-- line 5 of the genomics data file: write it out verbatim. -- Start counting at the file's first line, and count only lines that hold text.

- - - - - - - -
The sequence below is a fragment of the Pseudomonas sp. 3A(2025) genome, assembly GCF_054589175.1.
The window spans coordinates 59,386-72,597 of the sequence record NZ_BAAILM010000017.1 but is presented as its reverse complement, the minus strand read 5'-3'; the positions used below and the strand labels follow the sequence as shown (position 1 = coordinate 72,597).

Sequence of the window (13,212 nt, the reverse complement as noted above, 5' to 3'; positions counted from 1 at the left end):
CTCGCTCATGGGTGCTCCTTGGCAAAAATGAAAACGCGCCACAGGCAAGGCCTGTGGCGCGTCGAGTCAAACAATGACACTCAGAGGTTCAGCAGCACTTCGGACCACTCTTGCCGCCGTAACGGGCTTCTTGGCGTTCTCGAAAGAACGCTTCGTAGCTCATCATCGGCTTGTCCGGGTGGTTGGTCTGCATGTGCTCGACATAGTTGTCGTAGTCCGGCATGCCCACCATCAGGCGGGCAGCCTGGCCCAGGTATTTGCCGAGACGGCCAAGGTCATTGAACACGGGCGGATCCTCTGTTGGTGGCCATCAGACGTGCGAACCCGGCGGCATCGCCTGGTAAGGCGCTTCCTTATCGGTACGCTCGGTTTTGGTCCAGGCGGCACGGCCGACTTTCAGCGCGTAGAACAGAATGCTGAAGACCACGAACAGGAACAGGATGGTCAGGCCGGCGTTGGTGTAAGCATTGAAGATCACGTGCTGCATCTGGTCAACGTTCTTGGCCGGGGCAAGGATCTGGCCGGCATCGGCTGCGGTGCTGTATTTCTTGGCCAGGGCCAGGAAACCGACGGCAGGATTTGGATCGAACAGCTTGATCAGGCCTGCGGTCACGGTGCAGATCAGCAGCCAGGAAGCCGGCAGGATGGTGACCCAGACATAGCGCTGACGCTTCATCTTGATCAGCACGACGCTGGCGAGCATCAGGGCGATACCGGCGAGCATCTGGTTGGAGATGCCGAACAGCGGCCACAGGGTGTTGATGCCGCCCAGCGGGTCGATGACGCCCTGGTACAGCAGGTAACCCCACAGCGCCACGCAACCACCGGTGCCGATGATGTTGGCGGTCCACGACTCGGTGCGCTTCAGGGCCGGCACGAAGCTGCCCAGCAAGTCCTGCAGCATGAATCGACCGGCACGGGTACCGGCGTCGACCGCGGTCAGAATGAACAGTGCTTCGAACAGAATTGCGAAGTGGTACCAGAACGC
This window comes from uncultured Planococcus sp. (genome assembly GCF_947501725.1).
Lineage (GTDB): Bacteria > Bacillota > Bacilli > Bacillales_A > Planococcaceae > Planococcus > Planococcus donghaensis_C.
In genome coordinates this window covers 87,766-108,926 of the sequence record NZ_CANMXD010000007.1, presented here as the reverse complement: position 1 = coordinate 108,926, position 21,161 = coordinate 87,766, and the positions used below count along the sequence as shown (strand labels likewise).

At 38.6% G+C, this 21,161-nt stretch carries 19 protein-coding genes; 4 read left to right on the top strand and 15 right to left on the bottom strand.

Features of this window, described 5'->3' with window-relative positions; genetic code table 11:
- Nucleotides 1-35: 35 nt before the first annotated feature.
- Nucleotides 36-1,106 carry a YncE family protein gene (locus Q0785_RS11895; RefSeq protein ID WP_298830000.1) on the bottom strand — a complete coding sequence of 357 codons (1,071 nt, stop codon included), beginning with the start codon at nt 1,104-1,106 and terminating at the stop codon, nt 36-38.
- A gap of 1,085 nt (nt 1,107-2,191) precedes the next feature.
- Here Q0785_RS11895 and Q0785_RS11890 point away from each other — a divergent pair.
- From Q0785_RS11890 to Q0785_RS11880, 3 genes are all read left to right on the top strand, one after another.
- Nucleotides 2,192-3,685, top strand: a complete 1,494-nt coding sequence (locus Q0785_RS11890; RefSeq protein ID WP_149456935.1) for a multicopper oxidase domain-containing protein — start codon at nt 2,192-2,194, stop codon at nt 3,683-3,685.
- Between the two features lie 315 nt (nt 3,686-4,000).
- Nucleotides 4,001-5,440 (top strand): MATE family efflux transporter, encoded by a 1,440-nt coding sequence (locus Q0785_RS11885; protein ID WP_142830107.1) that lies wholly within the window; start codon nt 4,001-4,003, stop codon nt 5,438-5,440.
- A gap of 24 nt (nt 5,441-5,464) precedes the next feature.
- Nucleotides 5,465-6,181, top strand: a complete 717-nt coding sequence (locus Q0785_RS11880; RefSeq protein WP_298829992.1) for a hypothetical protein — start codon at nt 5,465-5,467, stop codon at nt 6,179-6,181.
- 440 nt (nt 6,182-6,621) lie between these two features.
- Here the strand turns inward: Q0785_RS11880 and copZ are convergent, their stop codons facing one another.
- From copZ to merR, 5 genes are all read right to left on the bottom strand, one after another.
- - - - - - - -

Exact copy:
This window comes from uncultured Planococcus sp. (genome assembly GCF_947501725.1).